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Site plan for new brewery approved by Kill Devil Hills Planning Board

The Kill Devil Hills Planning Board approved two new business items at their July 21 meeting. The first approval came with a site plan review for Swell Brewery, a newly proposed brewery. Proposed zoning amendments to allow LED string accent lighting in the commercial zone also gained approval from the board.

As for the site plan review, Swell Brewery is set to be located at 1802 S. Virginia Dare Trail in Kill Devil Hills. This commercially zoned brewery will offer a tasting room, outdoor dining activity area, 30 parking spaces and associated site improvements.

Cameron Ray, assistant planning director, said that applicants Alex Wolcott and Brad Fitzgerald had addressed the staff’s technical review comments and are waiting for approval from all town departments to finalize the site plan review stage.

Staff recommended forwarding the plan to the commissioners once things are addressed and “all departments are satisfied.”

Board member Eddie Valdivieso inquired about a installing a sidewalk which would access the right-of-way and lead to the property, for those coming from the north to easily access. “Just to get them off the road,” said Valdivieso.

Board member Mary Simpson moved to send the plan to the commissioners with a favorable recommendation after all conditions were addressed and the sidewalk suggestion was added to the discussion.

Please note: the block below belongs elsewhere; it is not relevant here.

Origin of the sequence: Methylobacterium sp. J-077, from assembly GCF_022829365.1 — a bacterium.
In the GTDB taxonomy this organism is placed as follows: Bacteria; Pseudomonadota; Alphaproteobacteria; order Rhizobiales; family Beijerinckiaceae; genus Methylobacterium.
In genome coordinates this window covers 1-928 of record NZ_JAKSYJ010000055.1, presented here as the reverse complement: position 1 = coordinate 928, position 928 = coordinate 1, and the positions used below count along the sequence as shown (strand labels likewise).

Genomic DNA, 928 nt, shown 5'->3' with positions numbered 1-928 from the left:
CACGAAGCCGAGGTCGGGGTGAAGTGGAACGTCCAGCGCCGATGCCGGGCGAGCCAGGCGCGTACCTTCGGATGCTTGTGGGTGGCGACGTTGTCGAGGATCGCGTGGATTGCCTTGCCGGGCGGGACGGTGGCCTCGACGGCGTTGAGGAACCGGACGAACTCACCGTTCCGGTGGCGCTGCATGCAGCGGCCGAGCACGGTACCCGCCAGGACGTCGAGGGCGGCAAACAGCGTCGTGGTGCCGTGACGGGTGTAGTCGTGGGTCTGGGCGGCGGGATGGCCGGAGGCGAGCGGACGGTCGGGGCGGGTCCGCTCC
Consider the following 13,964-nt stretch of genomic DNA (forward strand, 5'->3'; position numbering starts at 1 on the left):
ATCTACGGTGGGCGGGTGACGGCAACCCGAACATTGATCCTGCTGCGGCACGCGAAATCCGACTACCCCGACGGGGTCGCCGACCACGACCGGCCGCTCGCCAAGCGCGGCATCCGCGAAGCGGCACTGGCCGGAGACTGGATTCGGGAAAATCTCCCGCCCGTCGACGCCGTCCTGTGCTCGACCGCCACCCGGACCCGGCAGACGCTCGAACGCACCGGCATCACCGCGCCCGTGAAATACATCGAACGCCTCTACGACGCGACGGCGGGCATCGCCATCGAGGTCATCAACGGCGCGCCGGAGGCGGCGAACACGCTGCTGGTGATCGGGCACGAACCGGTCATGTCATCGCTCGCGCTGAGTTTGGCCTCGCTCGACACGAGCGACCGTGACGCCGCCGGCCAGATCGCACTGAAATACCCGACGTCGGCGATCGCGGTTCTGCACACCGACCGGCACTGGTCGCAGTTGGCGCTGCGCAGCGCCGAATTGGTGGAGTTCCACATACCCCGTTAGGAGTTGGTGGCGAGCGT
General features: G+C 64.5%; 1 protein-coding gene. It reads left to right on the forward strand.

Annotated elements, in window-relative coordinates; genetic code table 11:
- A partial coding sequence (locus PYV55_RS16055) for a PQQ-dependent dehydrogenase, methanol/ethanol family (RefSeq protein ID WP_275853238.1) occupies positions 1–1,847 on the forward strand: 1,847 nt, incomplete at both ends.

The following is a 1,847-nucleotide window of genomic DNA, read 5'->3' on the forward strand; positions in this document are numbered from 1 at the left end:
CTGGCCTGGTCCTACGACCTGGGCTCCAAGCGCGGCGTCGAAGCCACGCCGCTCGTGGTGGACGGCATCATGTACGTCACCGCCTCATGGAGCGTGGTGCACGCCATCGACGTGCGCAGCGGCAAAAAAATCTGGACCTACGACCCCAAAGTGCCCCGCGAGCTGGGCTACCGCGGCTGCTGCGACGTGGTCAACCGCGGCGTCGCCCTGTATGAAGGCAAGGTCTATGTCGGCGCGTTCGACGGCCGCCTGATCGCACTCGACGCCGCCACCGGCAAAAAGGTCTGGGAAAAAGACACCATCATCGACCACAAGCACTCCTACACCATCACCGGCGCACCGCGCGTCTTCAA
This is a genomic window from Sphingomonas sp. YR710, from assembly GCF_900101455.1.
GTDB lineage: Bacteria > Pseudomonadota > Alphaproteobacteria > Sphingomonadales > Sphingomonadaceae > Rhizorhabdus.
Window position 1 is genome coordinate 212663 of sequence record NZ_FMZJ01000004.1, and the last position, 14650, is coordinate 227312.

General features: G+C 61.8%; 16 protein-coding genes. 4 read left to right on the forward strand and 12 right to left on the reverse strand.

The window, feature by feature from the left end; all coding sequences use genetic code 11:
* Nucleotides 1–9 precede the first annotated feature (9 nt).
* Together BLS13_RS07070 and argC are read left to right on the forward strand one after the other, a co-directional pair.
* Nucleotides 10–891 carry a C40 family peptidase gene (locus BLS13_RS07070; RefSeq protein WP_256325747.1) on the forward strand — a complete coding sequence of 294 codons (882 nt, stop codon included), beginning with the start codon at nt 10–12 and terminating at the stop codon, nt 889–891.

As for allowing LED string accent lights in the commercial district, the Board of Commissioners had directed staff to look at alternatives to allow for LED accent lighting on commercial structures.

The criteria the board had set forth for the amendment included limiting the height of accent lighting on structures, small scale accent lighting, minimizing light pollution while protecting wildlife in the oceanfront area and limiting proliferation of lighting on a structure.

Board member Chip Almoney was curious as the whether the date requirement as noted in 153.077 “Signs” under section B “Exempt Signs” would apply. This portion reads: “Strings of electric light bulbs on commercial sites that are not flashing or intermittently illuminated or appear to be flashing or glittering or moving shall be permitted on the following date and at no other time: (a) November 22 through January 7 and (b) July 2 through July 6.”

Planning director Meredith Guns explained that “electric light bulbs” were different from what was being suggested in the amendment. “I don’t think they’re permanently affixed to a structure, I consider them plug-in appliances,” she noted. Therefore, it would not apply.

Valdivieso inquired about the second guideline recommended by town staff, which noted that “accent lights shall be parallel to the ground (no shaped or other outlining permitted).” He questioned: “They can’t follow a roofline?”

While Guns explained that the commissioners were interested in simply having the lighting line the parapet or roof eaves, Almoney relayed that the particular structure that had brought this idea forth served as the baseline for the guidelines.

“Dairy Queen did a remodel . . . they went for a final inspection and have been in violation since May 5,” stated Ray. Dairy Queen has two LED-lined canopies, parallel with the ground, that they have asked to keep, according to Ray.

“The board thinks other businesses will benefit from this,” added Guns. “They wanted to narrow the use because it could get out of control, which is why these things were applied.”

The Planning Board agreed to send it forward with their approval, with the idea that, in the future, the ordinance could come back before the board if modifications were thought to be acceptable at that time.

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